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AJN, American Journal of Nursing:
doi: 10.1097/01.NAJ.0000418903.33925.93
Editorial

The Ethics of Authorship

Kennedy, Maureen Shawn MA, RN; Roush, Karen MS, RN, FNP-C; Barnsteiner, Jane PhD, RN, FAAN

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Author Information

Maureen Shawn Kennedy, MA, RN, AJN Editor-in-Chief, E-mail: shawn.kennedy@wolterskluwer.com

Karen Roush, MS, RN, FNP-C, AJN Clinical Managing Editor

Jane Barnsteiner, PhD, RN, FAAN, AJN Editor, Translational Research and Quality Improvement

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Abstract

‘Author’ is not a term to be taken lightly.

Each year AJN receives hundreds of queries and manuscript submissions from authors ranging from experienced clinicians to novice nurses and first-time writers. We welcome the opportunity to present the work of nurses and are proud of the impact these articles have. But recently, we've noticed a trend of inappropriate authorship, and conversations with other editors indicate that our experience isn't unique. As clinicians and academicians complete manuscripts developed over the summer and as faculty and students prepare capstone or thesis papers for publication, we decided this was the right time to address this issue.

Figure. Shawn Kenned...
Figure. Shawn Kenned...
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Recently we received a manuscript that was well written, cited references appropriately, and offered cutting-edge information. The sole author was an experienced clinician with excellent credentials. We had high hopes—until we noticed that the contact e-mail address was that of someone at a medical communications company. When we queried the author, she said that she'd had “writing assistance.” Asking for more details revealed that this “assistance” included writing the initial draft and revision of subsequent drafts, and that the pharmaceutical company that manufactured two of the drugs discussed in the paper had paid for the writing assistance. We rejected the manuscript.

Or consider this scenario: one of our editors will send queries about a manuscript to the lead author, only to be told that this author didn't actually write the paper and that the editor should direct all queries to a coauthor. Often that coauthor turns out to be a student, and the lead author, a faculty member. Unfortunately, we're seeing both of these situations with increasing frequency.

According to the International Committee of Medical Journal Editors, in order to be named as an author, one must meet three criteria:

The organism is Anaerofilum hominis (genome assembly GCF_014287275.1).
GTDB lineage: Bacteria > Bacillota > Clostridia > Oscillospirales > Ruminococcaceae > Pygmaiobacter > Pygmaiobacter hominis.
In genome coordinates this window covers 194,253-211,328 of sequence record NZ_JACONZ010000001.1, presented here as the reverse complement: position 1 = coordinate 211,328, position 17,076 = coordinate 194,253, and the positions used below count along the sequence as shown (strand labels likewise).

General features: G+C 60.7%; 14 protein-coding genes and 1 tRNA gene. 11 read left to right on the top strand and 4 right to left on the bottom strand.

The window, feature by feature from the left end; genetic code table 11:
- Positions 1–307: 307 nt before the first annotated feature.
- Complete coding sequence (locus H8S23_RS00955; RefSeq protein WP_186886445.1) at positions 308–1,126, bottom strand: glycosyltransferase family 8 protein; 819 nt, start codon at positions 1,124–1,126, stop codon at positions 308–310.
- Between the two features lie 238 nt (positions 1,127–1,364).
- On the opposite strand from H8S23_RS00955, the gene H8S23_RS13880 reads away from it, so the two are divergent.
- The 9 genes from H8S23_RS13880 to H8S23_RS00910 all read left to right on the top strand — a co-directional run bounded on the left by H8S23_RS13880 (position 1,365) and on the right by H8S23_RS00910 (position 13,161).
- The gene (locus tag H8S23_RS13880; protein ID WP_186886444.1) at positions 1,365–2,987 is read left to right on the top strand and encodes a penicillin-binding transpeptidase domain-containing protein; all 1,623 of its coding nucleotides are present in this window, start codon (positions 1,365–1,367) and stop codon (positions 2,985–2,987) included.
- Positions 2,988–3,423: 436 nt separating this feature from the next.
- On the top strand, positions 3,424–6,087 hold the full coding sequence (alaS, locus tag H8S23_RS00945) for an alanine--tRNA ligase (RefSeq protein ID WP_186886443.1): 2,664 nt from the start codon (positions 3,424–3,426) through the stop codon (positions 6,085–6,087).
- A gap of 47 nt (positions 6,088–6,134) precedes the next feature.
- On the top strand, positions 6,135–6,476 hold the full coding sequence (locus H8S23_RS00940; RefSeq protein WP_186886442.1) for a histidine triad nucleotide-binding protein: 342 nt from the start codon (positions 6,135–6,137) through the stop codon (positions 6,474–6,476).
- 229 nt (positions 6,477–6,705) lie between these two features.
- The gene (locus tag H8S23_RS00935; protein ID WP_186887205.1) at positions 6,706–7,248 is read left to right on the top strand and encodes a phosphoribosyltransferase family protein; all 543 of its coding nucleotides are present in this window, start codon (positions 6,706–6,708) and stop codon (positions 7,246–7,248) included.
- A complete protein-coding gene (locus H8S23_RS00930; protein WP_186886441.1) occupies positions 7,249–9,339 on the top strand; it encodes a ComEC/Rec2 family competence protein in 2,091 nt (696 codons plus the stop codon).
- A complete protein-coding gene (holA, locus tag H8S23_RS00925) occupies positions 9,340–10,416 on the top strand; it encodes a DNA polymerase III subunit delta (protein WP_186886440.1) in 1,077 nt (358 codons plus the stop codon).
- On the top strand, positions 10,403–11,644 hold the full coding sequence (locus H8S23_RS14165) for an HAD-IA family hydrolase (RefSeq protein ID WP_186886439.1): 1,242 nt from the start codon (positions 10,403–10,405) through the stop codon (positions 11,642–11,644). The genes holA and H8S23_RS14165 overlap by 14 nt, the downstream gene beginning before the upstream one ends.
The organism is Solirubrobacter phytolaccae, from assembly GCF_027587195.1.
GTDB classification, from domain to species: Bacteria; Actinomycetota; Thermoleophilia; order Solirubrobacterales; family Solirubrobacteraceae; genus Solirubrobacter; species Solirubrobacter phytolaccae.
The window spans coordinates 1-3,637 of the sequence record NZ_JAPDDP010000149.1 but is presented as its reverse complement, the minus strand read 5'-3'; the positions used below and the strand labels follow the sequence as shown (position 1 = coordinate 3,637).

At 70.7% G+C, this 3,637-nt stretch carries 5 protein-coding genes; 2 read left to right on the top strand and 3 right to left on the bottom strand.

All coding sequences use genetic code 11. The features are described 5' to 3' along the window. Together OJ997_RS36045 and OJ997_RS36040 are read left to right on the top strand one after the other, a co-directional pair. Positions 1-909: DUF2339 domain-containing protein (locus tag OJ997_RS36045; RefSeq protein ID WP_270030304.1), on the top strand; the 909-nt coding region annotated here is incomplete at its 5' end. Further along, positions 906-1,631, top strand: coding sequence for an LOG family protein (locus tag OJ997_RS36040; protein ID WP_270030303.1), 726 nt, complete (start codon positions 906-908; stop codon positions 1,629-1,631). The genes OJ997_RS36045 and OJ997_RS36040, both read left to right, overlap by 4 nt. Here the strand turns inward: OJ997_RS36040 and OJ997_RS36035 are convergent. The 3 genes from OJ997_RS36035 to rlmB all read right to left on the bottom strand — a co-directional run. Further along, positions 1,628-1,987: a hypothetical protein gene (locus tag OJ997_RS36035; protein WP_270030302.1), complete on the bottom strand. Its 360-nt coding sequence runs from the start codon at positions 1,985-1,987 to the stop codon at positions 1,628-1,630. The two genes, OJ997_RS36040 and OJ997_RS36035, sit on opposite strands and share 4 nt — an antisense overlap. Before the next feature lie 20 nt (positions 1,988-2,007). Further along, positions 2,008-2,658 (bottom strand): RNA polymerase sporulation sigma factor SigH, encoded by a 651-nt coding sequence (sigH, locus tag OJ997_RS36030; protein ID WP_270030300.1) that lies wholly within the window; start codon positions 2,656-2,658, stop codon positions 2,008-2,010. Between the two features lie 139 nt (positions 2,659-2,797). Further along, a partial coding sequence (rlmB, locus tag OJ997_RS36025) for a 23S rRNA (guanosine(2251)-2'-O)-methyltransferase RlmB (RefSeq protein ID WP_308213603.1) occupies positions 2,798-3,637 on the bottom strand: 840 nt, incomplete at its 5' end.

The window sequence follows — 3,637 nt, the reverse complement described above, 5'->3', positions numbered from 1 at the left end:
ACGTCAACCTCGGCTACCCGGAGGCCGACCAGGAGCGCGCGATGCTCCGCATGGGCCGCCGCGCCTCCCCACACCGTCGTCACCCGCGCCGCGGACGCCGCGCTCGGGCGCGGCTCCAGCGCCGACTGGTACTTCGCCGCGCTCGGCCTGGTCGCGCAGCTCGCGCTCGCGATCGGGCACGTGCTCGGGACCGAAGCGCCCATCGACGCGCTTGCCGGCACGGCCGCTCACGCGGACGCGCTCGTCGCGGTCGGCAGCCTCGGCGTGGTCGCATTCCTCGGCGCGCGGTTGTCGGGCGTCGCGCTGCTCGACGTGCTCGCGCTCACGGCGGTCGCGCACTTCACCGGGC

1) substantial contributions to conception and design, acquisition of data, or analysis and interpretation of data; 2) drafting the article or revising it critically for important intellectual content; and 3) final approval of the version to be published.

This means what it says—that if a person has contributed essential ideas or data, participated in writing or revising drafts, and taken responsibility for the final article, that person is an author and must be included as such. It also means that a faculty advisor whose participation is limited to reading and grading a paper, perhaps providing advice on where to submit it or otherwise “cheerleading” a student on, does not qualify as an author. Students should expect faculty coauthors to contribute content and to work beside them in developing a paper into a publishable article. Faculty have a responsibility to promote intellectual integrity and ethical behaviors. Working with students on a paper that will carry each of their names shows both.

We aren't opposed to authors who seek assistance with writing. Writing is a skill to be learned, and some people need more help than others in mastering it. It's fine for authors to get help with grammar, clarity, organization, or any other aspect of writing mechanics. But having someone else write a draft or add substantial content goes beyond the realm of assistance. This is called ghostwriting, which is not acceptable in scholarly publication.

Authors need to acknowledge any writing assistance they receive, and if that assistance was compensated, who paid. When writing assistance is provided by a writer paid by a company with a stake in the outcome, bias and “spin” can be introduced, whether inadvertently or intentionally. Transparency about such relationships alerts editors, reviewers, and potential readers that bias might exist. To avoid any suggestion of bias, many hospitals and schools of nursing underwrite writing support for staff; authors seeking help might start there. Novice authors might also join a writing group or ask a more experienced author to coauthor a paper.

As the nursing editors responsible for AJN's content, we are committed to fulfilling its 112-year legacy of providing “the most useful facts, the most progressive thought, and the latest news” and to do so in keeping with our mission of “adherence to standards of journalistic integrity and excellence.” We believe this is a concept on which all nurses can agree.

© 2012 Lippincott Williams & Wilkins, Inc.

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